Tips to keep your workforce safe during a heatwave

When it’s too hot and for too long there are health risks and every employer should complete a risk assessment to protect their workforce. When working outdoors the effects of the weather in the UK environment can potentially have a serious impact on an employee’s health if the risks have not been considered or properly managed.

Too much sunlight is harmful to your skin. It can cause skin damage including sunburn, blistering and skin ageing and in the long term can lead to an increased risk of skin cancer. Skin cancer is one of the most common forms of cancer in the UK with over 50,000 new cases every year.

Employees could develop dehydration, overheating (which can make symptoms worse for people who already have problems with their heart or breathing) and other conditions could develop such as fainting, heatstroke or heat exhaustion.

Everyone can be affected and those at more risk include:

those whose jobs are outside such as gardners, construction workers, traffic wardens

identify people in your organisation who are more vulnerable than others such as those with a serious or long term illness that could include heart or lung conditions, diabetes, kidney disease, Parkinson’s disease or some mental health conditions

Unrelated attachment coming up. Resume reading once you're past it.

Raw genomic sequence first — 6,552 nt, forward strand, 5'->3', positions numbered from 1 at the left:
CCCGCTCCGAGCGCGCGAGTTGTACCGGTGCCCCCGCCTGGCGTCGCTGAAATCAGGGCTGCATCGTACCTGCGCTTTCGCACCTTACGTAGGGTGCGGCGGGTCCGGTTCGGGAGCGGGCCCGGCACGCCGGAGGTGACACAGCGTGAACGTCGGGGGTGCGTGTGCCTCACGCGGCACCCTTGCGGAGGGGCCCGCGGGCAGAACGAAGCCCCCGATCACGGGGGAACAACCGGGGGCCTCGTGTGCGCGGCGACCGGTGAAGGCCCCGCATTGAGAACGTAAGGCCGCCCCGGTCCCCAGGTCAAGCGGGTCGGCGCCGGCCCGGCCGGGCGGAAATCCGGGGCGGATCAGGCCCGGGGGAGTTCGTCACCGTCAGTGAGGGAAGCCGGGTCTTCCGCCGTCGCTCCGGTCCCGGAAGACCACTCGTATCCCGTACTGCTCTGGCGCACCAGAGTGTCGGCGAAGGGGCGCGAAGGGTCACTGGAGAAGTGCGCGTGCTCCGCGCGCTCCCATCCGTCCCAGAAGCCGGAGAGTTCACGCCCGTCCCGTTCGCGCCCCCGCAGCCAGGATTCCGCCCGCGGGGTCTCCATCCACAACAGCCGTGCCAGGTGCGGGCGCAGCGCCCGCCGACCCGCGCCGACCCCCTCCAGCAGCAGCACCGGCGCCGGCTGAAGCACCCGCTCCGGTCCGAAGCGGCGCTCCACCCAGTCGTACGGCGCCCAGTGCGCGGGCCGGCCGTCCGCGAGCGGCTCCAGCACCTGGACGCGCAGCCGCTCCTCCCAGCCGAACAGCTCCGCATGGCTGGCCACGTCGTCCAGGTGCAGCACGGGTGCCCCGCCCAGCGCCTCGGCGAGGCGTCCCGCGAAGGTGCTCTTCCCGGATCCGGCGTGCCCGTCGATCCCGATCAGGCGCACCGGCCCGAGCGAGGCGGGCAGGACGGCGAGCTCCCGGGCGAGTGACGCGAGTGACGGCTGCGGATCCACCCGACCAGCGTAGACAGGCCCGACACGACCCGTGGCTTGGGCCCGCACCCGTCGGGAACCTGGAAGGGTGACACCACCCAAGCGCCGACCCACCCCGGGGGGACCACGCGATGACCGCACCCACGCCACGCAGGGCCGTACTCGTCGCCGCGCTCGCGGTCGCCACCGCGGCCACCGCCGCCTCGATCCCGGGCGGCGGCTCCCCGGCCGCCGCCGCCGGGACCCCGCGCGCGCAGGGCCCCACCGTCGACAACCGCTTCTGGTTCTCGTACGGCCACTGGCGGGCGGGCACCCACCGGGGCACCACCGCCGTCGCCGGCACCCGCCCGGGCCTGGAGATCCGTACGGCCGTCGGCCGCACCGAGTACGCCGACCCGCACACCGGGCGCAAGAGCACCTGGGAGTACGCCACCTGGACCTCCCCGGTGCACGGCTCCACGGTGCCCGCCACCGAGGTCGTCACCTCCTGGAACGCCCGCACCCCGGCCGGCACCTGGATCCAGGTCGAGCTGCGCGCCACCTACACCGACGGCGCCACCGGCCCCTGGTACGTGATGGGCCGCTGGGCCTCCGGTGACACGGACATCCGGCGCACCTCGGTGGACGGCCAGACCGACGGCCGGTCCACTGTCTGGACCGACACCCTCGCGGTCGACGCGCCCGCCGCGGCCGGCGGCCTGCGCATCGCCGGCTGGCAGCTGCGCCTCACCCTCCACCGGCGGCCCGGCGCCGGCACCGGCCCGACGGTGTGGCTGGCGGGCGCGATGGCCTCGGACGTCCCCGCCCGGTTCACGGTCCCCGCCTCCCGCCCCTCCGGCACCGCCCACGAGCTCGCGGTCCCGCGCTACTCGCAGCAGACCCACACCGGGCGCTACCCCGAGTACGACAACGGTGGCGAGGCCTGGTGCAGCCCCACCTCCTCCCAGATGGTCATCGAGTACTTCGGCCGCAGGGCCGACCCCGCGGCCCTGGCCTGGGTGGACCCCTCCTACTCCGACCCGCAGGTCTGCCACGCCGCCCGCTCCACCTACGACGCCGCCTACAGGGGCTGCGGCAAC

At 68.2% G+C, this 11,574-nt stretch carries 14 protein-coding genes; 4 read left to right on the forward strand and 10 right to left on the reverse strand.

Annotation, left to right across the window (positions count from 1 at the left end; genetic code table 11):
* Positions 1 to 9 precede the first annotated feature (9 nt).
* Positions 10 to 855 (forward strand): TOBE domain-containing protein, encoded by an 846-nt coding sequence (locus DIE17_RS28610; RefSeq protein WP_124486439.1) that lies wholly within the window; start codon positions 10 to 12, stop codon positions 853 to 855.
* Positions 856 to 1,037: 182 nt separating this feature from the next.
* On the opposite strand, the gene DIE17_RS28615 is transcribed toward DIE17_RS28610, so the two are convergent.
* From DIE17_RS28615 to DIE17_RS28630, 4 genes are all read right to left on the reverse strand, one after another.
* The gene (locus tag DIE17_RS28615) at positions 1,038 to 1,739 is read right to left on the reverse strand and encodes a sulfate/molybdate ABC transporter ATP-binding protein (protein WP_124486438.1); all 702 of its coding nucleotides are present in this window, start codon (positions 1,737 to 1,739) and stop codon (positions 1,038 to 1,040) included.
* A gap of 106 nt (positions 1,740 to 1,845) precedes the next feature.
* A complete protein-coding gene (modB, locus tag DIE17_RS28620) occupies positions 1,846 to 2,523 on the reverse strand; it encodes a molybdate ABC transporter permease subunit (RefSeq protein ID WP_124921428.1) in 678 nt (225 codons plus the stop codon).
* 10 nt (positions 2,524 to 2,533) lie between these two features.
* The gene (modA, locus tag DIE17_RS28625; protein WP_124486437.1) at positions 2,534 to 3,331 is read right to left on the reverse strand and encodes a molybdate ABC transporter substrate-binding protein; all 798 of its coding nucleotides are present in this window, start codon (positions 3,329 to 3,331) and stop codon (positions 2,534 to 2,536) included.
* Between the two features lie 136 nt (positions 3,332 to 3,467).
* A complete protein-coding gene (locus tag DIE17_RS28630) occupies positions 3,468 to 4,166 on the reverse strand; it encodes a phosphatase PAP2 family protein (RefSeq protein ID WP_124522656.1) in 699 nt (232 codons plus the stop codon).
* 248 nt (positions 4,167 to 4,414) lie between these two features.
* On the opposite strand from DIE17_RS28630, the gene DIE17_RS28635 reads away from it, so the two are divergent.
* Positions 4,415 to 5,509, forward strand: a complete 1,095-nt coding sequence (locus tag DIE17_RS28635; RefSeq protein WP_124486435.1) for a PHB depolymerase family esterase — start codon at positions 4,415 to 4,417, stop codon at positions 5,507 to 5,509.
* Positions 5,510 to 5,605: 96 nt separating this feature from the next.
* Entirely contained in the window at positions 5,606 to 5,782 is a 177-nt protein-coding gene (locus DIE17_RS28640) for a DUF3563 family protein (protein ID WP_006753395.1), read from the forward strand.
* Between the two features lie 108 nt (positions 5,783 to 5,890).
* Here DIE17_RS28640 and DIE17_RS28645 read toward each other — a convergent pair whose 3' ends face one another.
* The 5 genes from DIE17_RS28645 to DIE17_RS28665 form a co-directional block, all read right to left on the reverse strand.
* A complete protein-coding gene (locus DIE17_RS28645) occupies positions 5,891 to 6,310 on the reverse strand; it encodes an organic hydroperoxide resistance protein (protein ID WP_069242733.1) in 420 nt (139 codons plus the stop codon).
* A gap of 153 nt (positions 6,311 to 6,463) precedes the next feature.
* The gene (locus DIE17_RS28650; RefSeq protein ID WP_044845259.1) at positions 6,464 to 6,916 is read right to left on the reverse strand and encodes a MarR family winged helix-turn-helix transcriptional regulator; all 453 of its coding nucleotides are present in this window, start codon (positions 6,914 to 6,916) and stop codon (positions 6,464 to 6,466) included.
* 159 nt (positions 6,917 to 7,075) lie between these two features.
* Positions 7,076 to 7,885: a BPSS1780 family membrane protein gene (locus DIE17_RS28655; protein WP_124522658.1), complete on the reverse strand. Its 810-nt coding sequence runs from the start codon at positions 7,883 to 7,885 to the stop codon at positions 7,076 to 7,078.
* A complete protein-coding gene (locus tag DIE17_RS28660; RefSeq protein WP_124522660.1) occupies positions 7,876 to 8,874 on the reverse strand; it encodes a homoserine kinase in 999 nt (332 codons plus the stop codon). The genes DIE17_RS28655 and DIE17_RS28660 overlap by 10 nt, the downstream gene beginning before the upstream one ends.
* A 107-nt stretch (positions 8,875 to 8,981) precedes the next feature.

fair or freckled skin that doesn’t tan, or goes red or burns before it tans

red or fair hair and light coloured eyes

a large number of moles

older people – especially those over 75

those who may find it hard to keep cool – babies and the very young, the bed bound, those with drug or alcohol addictions or with Alzheimer’s disease


Tips for coping and control measures to put in your risk assessment could include the follwing:

Identify those who may struggle to keep themselves cool and hydrated – older people, those with underlying health conditions such as diabetes

change shift patterns to ensure that outdoor workers can keep out of the mid day sun

provide regular breaks and drinking water

ensure workers apply sunscreen regularly

encourage the removal of personal protective equipment when resting to help encourage heat loss

educate workers about recognising the early symptoms of heat stress

complete a thermal comfort risk assessment

ensure you have enough first aid trained employees who fully understand how to recognise the early signs and symptoms for conditions such as fainting, heat exhaustion and heatstroke and how to apply effective first aid.

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